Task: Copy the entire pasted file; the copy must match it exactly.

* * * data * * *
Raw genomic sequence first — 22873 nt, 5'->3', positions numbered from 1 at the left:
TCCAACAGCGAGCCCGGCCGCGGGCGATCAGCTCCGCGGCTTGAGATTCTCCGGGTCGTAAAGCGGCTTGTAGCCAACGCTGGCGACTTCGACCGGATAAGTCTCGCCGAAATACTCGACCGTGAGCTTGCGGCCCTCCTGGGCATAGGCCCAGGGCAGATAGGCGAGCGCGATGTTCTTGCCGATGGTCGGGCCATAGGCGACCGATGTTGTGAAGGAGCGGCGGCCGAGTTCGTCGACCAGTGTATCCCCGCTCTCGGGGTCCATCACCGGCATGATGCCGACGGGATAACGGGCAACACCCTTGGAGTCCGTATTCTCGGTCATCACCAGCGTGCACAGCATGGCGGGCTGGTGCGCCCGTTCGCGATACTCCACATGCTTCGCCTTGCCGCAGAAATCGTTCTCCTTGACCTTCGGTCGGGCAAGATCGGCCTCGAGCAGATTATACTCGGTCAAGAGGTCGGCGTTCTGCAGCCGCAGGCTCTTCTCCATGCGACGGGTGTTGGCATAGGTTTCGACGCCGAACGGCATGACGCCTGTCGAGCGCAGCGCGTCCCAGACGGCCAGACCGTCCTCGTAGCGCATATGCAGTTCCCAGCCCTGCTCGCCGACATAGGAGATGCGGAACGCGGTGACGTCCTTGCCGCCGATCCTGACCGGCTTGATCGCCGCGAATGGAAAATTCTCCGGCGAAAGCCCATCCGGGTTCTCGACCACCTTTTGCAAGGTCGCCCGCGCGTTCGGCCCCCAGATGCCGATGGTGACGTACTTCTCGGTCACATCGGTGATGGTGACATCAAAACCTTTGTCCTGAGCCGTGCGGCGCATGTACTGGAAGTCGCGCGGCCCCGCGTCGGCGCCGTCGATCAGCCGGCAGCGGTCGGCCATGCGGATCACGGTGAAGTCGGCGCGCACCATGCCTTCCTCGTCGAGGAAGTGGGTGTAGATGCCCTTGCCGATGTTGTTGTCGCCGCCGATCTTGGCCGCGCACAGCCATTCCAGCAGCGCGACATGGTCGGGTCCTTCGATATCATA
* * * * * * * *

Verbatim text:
Raw genomic sequence first — 22873 nt, 5'->3', positions numbered from 1 at the left:
TCCAACAGCGAGCCCGGCCGCGGGCGATCAGCTCCGCGGCTTGAGATTCTCCGGGTCGTAAAGCGGCTTGTAGCCAACGCTGGCGACTTCGACCGGATAAGTCTCGCCGAAATACTCGACCGTGAGCTTGCGGCCCTCCTGGGCATAGGCCCAGGGCAGATAGGCGAGCGCGATGTTCTTGCCGATGGTCGGGCCATAGGCGACCGATGTTGTGAAGGAGCGGCGGCCGAGTTCGTCGACCAGTGTATCCCCGCTCTCGGGGTCCATCACCGGCATGATGCCGACGGGATAACGGGCAACACCCTTGGAGTCCGTATTCTCGGTCATCACCAGCGTGCACAGCATGGCGGGCTGGTGCGCCCGTTCGCGATACTCCACATGCTTCGCCTTGCCGCAGAAATCGTTCTCCTTGACCTTCGGTCGGGCAAGATCGGCCTCGAGCAGATTATACTCGGTCAAGAGGTCGGCGTTCTGCAGCCGCAGGCTCTTCTCCATGCGACGGGTGTTGGCATAGGTTTCGACGCCGAACGGCATGACGCCTGTCGAGCGCAGCGCGTCCCAGACGGCCAGACCGTCCTCGTAGCGCATATGCAGTTCCCAGCCCTGCTCGCCGACATAGGAGATGCGGAACGCGGTGACGTCCTTGCCGCCGATCCTGACCGGCTTGATCGCCGCGAATGGAAAATTCTCCGGCGAAAGCCCATCCGGGTTCTCGACCACCTTTTGCAAGGTCGCCCGCGCGTTCGGCCCCCAGATGCCGATGGTGACGTACTTCTCGGTCACATCGGTGATGGTGACATCAAAACCTTTGTCCTGAGCCGTGCGGCGCATGTACTGGAAGTCGCGCGGCCCCGCGTCGGCGCCGTCGATCAGCCGGCAGCGGTCGGCCATGCGGATCACGGTGAAGTCGGCGCGCACCATGCCTTCCTCGTCGAGGAAGTGGGTGTAGATGCCCTTGCCGATGTTGTTGTCGCCGCCGATCTTGGCCGCGCACAGCCATTCCAGCAGCGCGACATGGTCGGGTCCTTCGATATCATA